formatC(td_total_count(x), format="fg", big.mark=","),
      ">\n", sep=""
    )
  }
  invisible(x)
}

#' Allocate a new histogram
#'
#' @param compression the input compression value; should be >= 1.0; this
#'        will control how aggressively the t-Digest compresses data together.
#'        The original t-Digest paper suggests using a value of 100 for a good
#'        balance between precision and efficiency. It will land at very small
#'        (think like 1e-6 percentile points) errors at extreme points in the
#'        distribution, and compression ratios of around 500 for large data sets
#'        (~1 million datapoints). Defaults to 100.
#' @export
#' @return a `tdigest` object
#' @references [Computing Extremely Accurate Quantiles Using t-Digests](https://arxiv.org/abs/1902.04023)
#' @examples
#' td <- td_create(10)
td_create <- function(compression=100) {
  stopifnot(compression >= 1.0)
  compression <- as.double(compression[1])
  .Call("Rtd_create", compression=compression, PACKAGE="tdigest")
}

#' Total items contained in the t-Digest
#'
#' @param td t-Digest object
#' @export
#' @return `double` containing the size of the t-Digest
#' @examples
#' td <- td_create(10)
#' td_add(td, 0, 1)
#' td_total_count(td)
#' length(td)
td_total_count <- function(td) {
  stopifnot(inherits(td, "tdigest"))
  stopifnot(!is_null_xptr(td))
  .Call("Rtd_total_count", td=td, PACKAGE="tdigest")
}

#' Add a value to the t-Digest with the specified count
#'
#' @param td t-Digest object
#' @param val value
#' @param count count
#' @return the original, updated `tdigest` object
#' @export
#' @examples
#' td <- td_create(10)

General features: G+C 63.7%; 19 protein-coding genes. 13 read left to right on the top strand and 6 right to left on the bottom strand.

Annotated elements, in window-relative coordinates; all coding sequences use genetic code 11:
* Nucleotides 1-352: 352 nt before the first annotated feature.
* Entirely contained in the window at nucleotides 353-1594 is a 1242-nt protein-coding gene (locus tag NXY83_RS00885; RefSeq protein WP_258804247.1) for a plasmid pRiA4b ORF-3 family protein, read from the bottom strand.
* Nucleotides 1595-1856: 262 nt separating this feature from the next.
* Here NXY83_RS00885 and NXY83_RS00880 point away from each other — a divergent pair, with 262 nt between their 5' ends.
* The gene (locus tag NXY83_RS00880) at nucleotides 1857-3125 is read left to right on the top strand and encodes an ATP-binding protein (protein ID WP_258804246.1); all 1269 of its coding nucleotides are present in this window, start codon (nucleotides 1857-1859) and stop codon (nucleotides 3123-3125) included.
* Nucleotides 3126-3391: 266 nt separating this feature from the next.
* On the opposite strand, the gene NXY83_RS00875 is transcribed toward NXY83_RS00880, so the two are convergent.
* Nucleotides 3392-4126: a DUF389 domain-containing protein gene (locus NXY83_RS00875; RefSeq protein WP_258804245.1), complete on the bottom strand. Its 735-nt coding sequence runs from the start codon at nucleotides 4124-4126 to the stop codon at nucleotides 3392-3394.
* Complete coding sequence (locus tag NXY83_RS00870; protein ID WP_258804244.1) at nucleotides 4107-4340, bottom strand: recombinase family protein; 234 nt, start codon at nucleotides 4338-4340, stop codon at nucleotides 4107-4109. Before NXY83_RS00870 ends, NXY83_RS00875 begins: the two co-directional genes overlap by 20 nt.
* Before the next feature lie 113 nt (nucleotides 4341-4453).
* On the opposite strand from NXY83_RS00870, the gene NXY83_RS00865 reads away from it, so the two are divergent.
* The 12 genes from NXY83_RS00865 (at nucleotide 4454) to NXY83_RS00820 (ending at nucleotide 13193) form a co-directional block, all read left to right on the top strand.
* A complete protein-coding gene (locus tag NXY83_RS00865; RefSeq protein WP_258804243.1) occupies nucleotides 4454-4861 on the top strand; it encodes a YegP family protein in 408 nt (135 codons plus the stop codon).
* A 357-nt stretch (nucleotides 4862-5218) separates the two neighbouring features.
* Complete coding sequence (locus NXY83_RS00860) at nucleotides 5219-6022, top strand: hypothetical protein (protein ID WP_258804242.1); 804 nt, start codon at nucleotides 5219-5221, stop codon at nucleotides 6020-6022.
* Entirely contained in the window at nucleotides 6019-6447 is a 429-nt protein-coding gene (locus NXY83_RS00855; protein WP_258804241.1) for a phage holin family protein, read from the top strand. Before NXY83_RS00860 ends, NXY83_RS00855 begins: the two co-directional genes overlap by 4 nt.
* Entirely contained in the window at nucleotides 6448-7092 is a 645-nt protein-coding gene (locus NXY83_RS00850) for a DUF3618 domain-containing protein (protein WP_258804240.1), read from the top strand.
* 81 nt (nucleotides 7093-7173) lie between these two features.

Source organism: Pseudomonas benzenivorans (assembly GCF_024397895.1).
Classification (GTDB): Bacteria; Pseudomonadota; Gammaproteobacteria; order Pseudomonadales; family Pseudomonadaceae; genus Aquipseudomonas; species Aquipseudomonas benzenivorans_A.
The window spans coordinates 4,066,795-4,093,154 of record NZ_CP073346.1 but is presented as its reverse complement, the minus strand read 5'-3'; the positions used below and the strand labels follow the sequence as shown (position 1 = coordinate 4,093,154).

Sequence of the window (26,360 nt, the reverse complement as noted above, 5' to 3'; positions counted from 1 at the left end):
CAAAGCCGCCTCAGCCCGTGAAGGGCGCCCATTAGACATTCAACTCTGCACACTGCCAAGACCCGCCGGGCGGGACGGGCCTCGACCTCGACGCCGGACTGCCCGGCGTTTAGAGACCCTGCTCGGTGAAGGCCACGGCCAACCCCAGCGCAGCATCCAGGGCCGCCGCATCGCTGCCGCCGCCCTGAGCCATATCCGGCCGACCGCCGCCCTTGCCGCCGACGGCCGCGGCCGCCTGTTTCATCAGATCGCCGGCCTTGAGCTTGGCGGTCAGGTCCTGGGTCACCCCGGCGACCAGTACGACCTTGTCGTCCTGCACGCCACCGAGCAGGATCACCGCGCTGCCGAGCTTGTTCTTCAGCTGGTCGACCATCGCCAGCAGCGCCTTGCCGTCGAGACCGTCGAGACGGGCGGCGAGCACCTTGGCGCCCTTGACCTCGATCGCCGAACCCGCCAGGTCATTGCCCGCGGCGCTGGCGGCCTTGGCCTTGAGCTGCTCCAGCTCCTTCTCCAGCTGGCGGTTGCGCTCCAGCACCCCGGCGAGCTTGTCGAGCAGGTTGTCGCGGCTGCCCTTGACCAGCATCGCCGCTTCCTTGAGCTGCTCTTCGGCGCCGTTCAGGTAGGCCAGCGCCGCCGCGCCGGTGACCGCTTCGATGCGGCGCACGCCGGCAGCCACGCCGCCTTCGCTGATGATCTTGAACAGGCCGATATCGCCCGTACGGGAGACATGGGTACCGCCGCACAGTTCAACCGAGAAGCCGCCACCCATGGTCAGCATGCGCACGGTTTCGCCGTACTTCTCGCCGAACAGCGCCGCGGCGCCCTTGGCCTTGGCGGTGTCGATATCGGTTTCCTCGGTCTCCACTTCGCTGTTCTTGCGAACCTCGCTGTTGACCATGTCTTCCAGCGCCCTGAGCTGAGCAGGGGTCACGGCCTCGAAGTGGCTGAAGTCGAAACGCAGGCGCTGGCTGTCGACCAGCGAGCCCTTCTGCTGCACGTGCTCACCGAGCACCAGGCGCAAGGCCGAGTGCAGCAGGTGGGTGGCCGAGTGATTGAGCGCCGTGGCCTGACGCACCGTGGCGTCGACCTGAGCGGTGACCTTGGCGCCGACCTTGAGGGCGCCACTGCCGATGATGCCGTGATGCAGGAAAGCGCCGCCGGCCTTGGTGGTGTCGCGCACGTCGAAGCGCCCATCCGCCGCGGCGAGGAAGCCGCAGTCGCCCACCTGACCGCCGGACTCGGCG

#' td_add(td, 0, 1)
td_add <- function(td, val, count) {
  stopifnot(inherits(td, "tdigest"))
  stopifnot(!is_null_xptr(td))
  val <- as.double(val[1])
  stopifnot(!is.na(val))
  count <- as.double(count[1])
  .Call("Rtd_add", tdig=td, val=val, count=count, PACKAGE="tdigest")
}

#' Return the value at the specified quantile
#'
#' @param td t-Digest object
#' @param q quantile (range 0:1)
#' @export
#' @return the computed quantile (`double`)
#' @examples
#' td <- td_create(10)
#'
#' td_add(td, 0, 1) %>%
#'   td_add(10, 1)
#'
#' td_value_at(td, 0.1)
#' td_value_at(td, 0.5)
#' td[0.1]
#' td[0.5]
td_value_at <- function(td, q) {
  stopifnot(inherits(td, "tdigest"))
  stopifnot(!is_null_xptr(td))
  q <- as.double(q[1])
  .Call("Rtd_value_at", tdig=td, q=q, PACKAGE="tdigest")
}

#' Return the quantile of the value
#'
#' @param td t-Digest object
#' @param val value
#' @return the computed quantile (`double`)
#' @export
td_quantile_of <- function(td, val) {
  stopifnot(inherits(td, "tdigest"))
  stopifnot(!is_null_xptr(td))
  val <- as.double(val[1])
  .Call("Rtd_quantile_of", tdig=td, val=val, PACKAGE="tdigest")
}

#' Merge one t-Digest into another
#'
#' @param from,into t-Digests
#' @return `into`
#' @return a `tdigest` object
#' @export
td_merge <- function(from, into) {
  stopifnot(inherits(from, "tdigest"))
  stopifnot(inherits(into, "tdigest"))
  stopifnot(!is_null_xptr(from))
  stopifnot(!is_null_xptr(into))
  .Call("Rtd_merge", from=from, into=into, PACKAGE="tdigest")
}


#' @rdname td_total_count
#' @param x a tdigest object
#' @export
length.tdigest <- function(x) {
  td_total_count(x)
}

#' @rdname td_value_at
#' @param x a tdigest object
#' @param i quantile (range 0:1)
#' @param ... unused
#' @export
`[.tdigest` <- function(x, i, ...) {
  if (length(x) == 0) return(NULL)
  i <- as.double(i[1])
  if ((i<=0) || (i>1)) return(NULL)
  td_value_at(x, i)
}

Try the tdigest package in your browser

Any scripts or data that you put into this service are public.

tdigest documentation built on Aug. 1, 2019, 5:06 p.m.